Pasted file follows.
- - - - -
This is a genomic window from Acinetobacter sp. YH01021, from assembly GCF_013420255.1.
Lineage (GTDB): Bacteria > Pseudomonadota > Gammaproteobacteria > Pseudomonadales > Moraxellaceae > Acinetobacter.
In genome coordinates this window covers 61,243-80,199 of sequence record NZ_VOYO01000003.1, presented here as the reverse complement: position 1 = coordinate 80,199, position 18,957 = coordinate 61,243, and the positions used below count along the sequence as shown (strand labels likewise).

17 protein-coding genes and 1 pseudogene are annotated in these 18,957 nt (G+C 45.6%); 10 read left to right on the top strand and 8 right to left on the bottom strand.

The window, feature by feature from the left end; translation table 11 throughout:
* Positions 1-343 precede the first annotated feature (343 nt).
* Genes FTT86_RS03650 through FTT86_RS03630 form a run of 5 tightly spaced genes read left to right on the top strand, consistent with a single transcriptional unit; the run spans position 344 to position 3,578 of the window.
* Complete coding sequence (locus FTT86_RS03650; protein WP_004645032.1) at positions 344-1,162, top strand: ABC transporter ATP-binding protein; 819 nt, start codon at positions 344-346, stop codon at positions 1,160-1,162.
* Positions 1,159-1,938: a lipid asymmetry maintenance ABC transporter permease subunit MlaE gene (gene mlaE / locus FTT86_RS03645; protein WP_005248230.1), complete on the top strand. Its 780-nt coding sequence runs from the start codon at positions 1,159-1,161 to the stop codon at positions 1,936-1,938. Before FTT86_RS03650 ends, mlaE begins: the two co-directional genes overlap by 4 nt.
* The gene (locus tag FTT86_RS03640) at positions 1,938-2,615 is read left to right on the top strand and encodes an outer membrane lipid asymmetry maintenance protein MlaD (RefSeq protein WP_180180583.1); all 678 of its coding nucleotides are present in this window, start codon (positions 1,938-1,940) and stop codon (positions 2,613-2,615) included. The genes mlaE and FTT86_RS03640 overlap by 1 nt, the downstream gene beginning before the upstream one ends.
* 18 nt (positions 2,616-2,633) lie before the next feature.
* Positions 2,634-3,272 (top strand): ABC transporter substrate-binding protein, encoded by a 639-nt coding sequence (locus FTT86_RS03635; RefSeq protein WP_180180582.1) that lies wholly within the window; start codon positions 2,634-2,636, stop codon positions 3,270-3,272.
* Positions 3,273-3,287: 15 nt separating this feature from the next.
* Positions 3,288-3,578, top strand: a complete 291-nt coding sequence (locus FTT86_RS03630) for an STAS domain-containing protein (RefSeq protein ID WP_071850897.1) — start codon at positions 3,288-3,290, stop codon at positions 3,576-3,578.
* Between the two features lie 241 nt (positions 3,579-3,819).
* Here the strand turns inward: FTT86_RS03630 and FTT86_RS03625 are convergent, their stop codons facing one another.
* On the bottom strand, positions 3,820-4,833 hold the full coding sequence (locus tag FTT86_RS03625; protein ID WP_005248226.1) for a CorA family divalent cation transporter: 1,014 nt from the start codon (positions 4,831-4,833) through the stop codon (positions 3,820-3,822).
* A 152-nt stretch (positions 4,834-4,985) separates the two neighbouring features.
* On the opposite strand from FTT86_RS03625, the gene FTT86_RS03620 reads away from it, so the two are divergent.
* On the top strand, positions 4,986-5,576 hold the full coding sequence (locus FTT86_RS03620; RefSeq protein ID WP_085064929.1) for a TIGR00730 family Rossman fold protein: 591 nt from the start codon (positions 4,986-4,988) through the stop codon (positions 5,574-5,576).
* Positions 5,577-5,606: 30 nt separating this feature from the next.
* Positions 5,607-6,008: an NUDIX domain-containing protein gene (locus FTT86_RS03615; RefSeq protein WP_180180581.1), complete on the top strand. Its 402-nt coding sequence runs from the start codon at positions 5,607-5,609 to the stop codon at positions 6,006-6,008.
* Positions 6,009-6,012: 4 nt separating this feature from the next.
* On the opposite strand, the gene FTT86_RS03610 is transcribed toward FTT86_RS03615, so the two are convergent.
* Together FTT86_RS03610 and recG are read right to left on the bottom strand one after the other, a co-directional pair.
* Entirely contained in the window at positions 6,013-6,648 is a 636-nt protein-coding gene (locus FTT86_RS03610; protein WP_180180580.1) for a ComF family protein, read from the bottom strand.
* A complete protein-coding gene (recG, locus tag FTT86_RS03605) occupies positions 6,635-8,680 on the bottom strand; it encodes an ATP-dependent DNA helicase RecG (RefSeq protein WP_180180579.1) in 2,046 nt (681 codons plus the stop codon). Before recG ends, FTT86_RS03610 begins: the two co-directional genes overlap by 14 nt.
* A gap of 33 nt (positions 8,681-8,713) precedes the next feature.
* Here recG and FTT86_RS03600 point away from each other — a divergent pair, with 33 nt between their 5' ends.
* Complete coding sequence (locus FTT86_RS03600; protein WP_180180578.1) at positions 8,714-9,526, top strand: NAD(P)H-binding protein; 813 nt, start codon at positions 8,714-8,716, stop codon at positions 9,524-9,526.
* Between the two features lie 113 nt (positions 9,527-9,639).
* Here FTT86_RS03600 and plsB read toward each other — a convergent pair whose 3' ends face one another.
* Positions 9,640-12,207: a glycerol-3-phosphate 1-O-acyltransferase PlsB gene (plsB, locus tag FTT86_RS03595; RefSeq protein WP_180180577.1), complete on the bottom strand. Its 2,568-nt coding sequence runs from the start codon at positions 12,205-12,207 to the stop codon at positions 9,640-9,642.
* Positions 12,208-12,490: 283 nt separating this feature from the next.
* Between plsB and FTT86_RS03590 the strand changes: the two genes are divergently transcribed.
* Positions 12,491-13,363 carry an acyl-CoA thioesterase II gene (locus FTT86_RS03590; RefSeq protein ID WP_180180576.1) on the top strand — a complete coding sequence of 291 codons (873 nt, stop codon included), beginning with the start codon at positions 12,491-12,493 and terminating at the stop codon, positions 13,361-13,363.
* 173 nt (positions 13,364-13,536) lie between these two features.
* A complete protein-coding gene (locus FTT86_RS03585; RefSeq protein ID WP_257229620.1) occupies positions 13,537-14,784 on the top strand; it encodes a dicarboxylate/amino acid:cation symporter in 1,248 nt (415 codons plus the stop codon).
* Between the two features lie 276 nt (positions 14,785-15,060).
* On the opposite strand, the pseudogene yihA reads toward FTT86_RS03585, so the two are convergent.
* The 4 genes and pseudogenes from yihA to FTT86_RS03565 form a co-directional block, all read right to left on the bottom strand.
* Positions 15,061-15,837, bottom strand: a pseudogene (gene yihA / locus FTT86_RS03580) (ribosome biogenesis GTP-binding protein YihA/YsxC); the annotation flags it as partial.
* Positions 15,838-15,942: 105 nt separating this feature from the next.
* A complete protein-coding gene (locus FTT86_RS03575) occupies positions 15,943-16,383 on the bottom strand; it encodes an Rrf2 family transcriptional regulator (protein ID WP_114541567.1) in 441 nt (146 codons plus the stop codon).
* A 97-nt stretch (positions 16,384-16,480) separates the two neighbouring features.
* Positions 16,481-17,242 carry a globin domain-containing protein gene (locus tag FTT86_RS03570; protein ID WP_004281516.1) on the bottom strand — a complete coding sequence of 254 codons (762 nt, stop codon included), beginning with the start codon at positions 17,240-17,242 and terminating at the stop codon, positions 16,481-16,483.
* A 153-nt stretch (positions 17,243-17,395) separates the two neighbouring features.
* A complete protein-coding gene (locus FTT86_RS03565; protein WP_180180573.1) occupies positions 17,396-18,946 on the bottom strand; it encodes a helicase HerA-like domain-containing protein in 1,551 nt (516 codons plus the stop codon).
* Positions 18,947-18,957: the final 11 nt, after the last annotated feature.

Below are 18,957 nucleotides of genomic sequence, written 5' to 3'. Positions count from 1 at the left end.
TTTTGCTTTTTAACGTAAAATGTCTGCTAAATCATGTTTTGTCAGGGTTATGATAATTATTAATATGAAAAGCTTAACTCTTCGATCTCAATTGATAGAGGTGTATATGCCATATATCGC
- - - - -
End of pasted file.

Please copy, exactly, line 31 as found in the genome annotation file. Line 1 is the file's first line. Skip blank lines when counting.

* Between the two features lie 113 nt (positions 9,527-9,639).